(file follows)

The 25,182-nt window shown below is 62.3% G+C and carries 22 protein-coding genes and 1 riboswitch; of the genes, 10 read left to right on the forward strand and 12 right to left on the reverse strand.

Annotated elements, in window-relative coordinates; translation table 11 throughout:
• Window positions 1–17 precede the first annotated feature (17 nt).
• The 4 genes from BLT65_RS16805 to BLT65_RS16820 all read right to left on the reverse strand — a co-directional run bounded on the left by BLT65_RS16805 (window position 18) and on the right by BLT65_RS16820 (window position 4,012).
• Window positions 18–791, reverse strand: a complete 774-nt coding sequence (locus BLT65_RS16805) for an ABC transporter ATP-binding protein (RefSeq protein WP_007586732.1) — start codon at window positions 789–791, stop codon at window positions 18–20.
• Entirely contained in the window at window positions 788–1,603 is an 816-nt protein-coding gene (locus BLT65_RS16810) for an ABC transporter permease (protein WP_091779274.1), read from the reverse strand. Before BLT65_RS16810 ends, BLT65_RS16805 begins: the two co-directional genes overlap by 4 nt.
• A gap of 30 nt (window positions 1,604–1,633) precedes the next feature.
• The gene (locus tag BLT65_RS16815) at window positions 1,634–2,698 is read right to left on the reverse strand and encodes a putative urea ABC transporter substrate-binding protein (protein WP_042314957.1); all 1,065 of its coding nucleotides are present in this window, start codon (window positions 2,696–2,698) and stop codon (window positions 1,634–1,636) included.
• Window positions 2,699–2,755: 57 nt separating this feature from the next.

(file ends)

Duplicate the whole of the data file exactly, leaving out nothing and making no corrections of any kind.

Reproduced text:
The 25,182-nt window shown below is 62.3% G+C and carries 22 protein-coding genes and 1 riboswitch; of the genes, 10 read left to right on the forward strand and 12 right to left on the reverse strand.

Annotated elements, in window-relative coordinates; translation table 11 throughout:
• Window positions 1–17 precede the first annotated feature (17 nt).
• The 4 genes from BLT65_RS16805 to BLT65_RS16820 all read right to left on the reverse strand — a co-directional run bounded on the left by BLT65_RS16805 (window position 18) and on the right by BLT65_RS16820 (window position 4,012).
• Window positions 18–791, reverse strand: a complete 774-nt coding sequence (locus BLT65_RS16805) for an ABC transporter ATP-binding protein (RefSeq protein WP_007586732.1) — start codon at window positions 789–791, stop codon at window positions 18–20.
• Entirely contained in the window at window positions 788–1,603 is an 816-nt protein-coding gene (locus BLT65_RS16810) for an ABC transporter permease (protein WP_091779274.1), read from the reverse strand. Before BLT65_RS16810 ends, BLT65_RS16805 begins: the two co-directional genes overlap by 4 nt.
• A gap of 30 nt (window positions 1,604–1,633) precedes the next feature.
• The gene (locus tag BLT65_RS16815) at window positions 1,634–2,698 is read right to left on the reverse strand and encodes a putative urea ABC transporter substrate-binding protein (protein WP_042314957.1); all 1,065 of its coding nucleotides are present in this window, start codon (window positions 2,696–2,698) and stop codon (window positions 1,634–1,636) included.
• Window positions 2,699–2,755: 57 nt separating this feature from the next.